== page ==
The prospect of an impeachment for Brazilian President Dilma Rousseff — which the Brazilian senate was expected to vote on this evening — looks like the sort of wrenching experience that could derail the Brazilian stock market’s four-month rally.
But don’t count on it. Brazilian stocks have priced in the prospect of impeachment over the past several months, says Steve Cordasco, CEO of Cordasco Financial Network and a manager of the $34 million West Shore Real Return (IWSFX).
The country and its stock market still face tough times. Brazil is mired in its worst recession since the 1930s, according to UBS economists. That downturn has been fed by a toxic cocktail of collapsing commodities, rampant political corruption and missteps in economic micromanagement. Now the country is also feeling homestretch pressure to complete costly Olympic venues and run a safe and successful event.
But global commodity prices overall have had — and will continue to have — a much bigger impact on Brazil’s economy and securities prices than Rousseff’s twisting in the wind, Cordasco adds.
Removal of Rousseff could even clear the way for Brazilian assets to rally further, says J.J. Feldman, portfolio manager at Miracle Mile Advisors, based in Los Angeles.
“She’s been mired in scandal,” he said. “She can’t pass legislation. This scandal has made her ineffective. So if someone comes in — like the vice president — and can deal with the issues; is more business oriented; does not take on more debt, making things worse; that could definitely improve the situation. But it is to be determined how all of this plays out.”
Feldman’s clients have exposure to Brazil mainly through iShares MSCI Emerging Markets Minimum Volatility ETF (EEMV), which has a 1.5% weighting in Brazil.
But Brazil faces a tough road whether or not Rousseff is impeached, says William Pruett, manager of $533 million Fidelity Latin America Fund (FLATX). If a successor — Brazilian Vice President Michel Temer is likely to take the reins until November — tackles reform of taxes, tariffs and the national pension program, the short-term result would be higher taxes, more foreign competition and less spending power for consumers. “Those things would be negative for GDP,” Pruett said.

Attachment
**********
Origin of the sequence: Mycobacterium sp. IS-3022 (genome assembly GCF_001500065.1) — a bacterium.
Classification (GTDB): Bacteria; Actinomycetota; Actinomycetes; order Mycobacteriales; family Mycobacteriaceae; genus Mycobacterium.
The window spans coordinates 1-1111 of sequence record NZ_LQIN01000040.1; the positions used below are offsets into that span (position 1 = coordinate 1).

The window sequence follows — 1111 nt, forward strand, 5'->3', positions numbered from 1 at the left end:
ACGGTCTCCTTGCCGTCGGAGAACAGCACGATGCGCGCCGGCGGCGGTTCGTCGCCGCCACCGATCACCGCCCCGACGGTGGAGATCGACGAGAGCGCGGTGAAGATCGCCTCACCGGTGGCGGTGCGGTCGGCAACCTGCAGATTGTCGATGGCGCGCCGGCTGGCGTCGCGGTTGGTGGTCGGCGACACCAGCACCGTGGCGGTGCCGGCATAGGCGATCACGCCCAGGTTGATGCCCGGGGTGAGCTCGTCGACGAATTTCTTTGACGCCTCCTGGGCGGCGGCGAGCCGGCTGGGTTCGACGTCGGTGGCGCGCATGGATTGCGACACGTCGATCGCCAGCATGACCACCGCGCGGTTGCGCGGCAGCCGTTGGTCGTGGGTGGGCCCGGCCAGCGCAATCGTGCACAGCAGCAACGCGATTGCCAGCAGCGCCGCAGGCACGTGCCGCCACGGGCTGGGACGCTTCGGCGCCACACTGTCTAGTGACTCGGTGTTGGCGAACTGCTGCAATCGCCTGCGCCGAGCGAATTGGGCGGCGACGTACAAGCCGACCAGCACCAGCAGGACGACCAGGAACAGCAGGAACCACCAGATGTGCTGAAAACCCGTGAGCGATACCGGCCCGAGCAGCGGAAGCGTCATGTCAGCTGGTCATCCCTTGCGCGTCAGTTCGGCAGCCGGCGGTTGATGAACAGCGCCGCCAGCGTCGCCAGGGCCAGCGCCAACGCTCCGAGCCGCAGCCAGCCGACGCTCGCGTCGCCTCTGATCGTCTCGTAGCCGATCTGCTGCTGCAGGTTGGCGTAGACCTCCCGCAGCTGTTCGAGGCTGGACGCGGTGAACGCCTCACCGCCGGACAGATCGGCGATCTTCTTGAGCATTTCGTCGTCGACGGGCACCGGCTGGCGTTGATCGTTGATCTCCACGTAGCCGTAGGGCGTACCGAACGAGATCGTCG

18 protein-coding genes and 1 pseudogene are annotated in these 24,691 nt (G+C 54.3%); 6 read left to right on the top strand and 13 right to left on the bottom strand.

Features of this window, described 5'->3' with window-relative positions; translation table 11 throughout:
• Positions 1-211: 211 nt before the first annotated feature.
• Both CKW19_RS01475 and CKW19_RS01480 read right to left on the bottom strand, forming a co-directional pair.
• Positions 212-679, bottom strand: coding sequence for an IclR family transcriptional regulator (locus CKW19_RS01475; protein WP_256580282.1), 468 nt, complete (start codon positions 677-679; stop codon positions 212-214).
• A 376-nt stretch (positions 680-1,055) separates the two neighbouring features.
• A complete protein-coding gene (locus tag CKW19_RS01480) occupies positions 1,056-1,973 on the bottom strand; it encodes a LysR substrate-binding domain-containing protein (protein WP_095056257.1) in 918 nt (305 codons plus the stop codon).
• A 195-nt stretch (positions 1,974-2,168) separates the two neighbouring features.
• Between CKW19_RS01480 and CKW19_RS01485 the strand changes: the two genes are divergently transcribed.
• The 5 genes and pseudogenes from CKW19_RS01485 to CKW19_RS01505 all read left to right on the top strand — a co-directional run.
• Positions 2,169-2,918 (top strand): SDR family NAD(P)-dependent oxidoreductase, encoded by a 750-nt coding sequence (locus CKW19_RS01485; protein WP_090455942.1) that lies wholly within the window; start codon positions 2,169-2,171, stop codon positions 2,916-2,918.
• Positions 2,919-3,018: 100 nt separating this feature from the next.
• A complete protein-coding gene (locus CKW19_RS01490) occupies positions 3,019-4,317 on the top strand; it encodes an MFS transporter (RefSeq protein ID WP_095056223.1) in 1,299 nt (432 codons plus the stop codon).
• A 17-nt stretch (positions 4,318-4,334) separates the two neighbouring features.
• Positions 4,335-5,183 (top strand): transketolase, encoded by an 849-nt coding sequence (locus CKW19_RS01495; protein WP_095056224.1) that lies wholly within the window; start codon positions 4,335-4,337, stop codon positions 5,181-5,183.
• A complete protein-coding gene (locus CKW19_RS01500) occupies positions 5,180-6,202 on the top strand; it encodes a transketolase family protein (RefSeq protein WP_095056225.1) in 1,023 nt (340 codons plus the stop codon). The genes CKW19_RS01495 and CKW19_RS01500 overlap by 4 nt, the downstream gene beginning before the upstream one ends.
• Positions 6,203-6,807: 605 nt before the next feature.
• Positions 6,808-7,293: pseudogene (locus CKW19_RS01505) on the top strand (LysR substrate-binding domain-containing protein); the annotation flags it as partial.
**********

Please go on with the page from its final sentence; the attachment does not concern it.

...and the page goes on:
His fund had a 43% Brazil weighting as of March 31.
Instead of focusing on political tides, Pruett is focusing on what he calls great companies with cheap valuations. “Most of the opportunities I see are in nonbank financials and domestic discretionary stocks and domestic industrials,” he said. “Several are quite cheap.”
As of his latest disclosure, holdings that illustrate his preferences include Cielo. He said, “It’s technically an IT company, but I see it as a nonbank financial. They are a credit-card processor.”
Another is Kroton Educacional. “They’re a for-profit education company,” he said.
Yet another is Qualicorp. “They’re an insurance broker, so they’re another nonbank financial,” he said.
He also cites Smiles. “They’re an airline loyalty program operator,” he said. “They’re a combination of nonbank financial and company geared toward domestic air travel.”
Some of the optimism about Brazilian commodities stocks has been driven recently by the broad investor outlook for China. “It’s about people getting excited about China again, and I have my doubts about whether that is sustainable.”
Verena Wachnitz, manager of $572 million T. Rowe Price Latin America Fund (PRLAX), said in April: “Investor sentiment toward Brazil has already improved over the last few weeks as the probability of impeachment has risen. A confirmation of this process will likely improve sentiment further. Over the last five years, (Rousseff) has been the driver of policies that have ultimately been destructive for the Brazilian economy and damaging for the fiscal and debt dynamics. The possibility of a change in government would at least be a first step in changing policy direction.”